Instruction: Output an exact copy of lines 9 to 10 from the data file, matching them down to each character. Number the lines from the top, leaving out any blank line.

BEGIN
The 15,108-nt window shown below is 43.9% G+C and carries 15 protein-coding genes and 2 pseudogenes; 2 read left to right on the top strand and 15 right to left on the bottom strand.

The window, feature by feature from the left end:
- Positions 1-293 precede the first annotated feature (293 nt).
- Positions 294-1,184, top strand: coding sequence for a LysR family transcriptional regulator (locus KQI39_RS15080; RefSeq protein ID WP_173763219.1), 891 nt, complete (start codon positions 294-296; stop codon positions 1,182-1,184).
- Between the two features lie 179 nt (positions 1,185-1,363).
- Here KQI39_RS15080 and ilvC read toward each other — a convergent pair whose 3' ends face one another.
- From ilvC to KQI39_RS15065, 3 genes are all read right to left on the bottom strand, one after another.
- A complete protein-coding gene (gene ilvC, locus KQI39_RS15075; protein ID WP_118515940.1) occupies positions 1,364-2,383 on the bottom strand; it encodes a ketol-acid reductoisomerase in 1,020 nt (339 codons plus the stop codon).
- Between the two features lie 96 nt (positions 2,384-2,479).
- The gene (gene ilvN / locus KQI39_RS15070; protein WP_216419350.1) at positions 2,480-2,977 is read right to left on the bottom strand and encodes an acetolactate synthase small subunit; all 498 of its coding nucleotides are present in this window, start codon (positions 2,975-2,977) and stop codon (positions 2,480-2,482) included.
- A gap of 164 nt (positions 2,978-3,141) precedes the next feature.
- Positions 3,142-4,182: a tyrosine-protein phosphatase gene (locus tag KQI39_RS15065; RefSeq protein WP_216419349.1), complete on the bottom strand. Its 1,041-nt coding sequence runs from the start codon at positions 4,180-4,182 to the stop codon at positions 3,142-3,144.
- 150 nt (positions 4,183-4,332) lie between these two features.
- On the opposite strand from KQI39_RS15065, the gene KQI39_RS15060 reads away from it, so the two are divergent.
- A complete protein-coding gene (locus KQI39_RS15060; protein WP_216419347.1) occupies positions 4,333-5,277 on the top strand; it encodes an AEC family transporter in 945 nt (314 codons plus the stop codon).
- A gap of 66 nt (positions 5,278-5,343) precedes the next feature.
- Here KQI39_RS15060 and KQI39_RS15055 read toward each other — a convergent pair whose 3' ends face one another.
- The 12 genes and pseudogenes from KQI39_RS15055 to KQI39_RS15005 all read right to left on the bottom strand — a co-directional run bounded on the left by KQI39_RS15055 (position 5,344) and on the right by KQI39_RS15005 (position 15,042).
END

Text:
- Between the two features lie 96 nt (positions 2,384-2,479).
- The gene (gene ilvN / locus KQI39_RS15070; protein WP_216419350.1) at positions 2,480-2,977 is read right to left on the bottom strand and encodes an acetolactate synthase small subunit; all 498 of its coding nucleotides are present in this window, start codon (positions 2,975-2,977) and stop codon (positions 2,480-2,482) included.